(3) RCW 36.29.020, which authorizes any municipal treasurer to invest funds of the municipality in ". . . savings or time accounts in banks, trust companies and savings bankswhich are doing business in this state. . . ."  (emphasis supplied) under certain safeguards; and

            (4) Certain provisions of chapter 39.58 RCW (the public deposit protection act) which we will proceed to discuss at a later point in this opinion.

            The first of these four possible sources of authority now appears to us to have no application although, as you know, that statute (RCW 39.60.050) was relied upon in an earlier informal memorandum opinion (not formally processed) in which the writer thereof indicated an affirmative answer to your present question.  Upon further reflection, however, we must now reject that solution to the problem on the ground that a certificate of deposit is neither a note, a bond nor a debenture falling within the purview of RCW 39.60.050,supra.

             [[Orig. Op. Page 3]]

            RCW 35.82.070, the second of the statutes above referred to, although it likewise does not mention time certificates of deposit, would possibly support a more persuasive argument (in conjunction with the investment powers of mutual savings banks under chapter 32.20 RCW) for the ability of a housing authority to invest its funds in time certificates of deposit in out-of-state banking institutions.  However, in construing that statute (like all others) the sole purpose must be to ascertain the legislature's intention.  Cory v. Nethery, 19 Wn.2d 326, 142 P.2d 488 (1943).  Here, several interpretative difficulties make it impossible to say with any confidence that the legislature ever meant that RCW 35.82.070(5), either alone or in conjunction with other statutes relating to savings banks, should consitute authorization for a housing authority to invest its funds in time certificates of deposit.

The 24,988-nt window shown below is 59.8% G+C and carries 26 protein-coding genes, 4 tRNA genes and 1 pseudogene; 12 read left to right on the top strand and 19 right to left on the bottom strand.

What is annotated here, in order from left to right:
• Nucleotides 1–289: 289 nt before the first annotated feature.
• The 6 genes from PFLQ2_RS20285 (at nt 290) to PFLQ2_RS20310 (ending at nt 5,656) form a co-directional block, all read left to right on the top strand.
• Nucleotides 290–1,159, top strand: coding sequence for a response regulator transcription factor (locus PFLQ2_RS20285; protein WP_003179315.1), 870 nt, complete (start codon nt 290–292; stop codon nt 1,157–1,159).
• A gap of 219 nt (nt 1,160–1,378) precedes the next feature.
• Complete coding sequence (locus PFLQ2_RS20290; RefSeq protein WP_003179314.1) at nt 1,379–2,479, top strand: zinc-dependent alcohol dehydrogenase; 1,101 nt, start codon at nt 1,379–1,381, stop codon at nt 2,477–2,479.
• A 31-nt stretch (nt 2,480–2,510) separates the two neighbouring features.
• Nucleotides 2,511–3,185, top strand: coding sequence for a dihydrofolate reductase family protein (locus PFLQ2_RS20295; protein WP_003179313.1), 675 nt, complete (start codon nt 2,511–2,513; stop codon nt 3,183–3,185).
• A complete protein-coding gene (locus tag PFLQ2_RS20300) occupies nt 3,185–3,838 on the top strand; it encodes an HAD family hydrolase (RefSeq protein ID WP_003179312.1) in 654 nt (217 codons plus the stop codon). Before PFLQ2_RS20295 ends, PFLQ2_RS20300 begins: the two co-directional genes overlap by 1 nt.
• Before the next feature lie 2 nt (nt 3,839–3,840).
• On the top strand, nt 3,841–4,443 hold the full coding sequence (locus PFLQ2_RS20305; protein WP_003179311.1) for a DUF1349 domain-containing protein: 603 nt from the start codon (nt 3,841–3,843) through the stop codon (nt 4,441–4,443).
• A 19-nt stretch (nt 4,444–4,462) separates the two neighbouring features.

The first such interpretative problem involves the definition of "savings bank" as that term is used in RCW 35.82.070(5).  If by that term the legislature meant "savings banks" as defined in RCW 30.04.010, then RCW 35.82.070(5) would be virtually meaningless because nowhere in Title 30 RCW is there any listing of legal investments for "savings banks" that is comparable to the listing of securities in which mutual savings banks may invest funds under RCW 32.20.030-32.20.490, to which we will next refer.  Accordingly, because the legislature is not presumed to have engaged deliberately in vain or useless acts (Roza Irr. Dist. v. State, 80 Wn.2d 633, 497 P.2d 166 (1972)), it is possible to overcome that initial hurdle by assuming that by "savings banks" the legislature actually meant "mutual savings banks."

            The next interpretative problem, then, is to determine, notwithstanding the seemingly broad language of RCW 35.82.070(5), what specific investments of a mutual savings bank are actually available to a housing authority.  The only statute which arguably grants to a mutual savings bank the authority to invest in a time certificate of deposit is RCW 32.20.370 which provides as follows: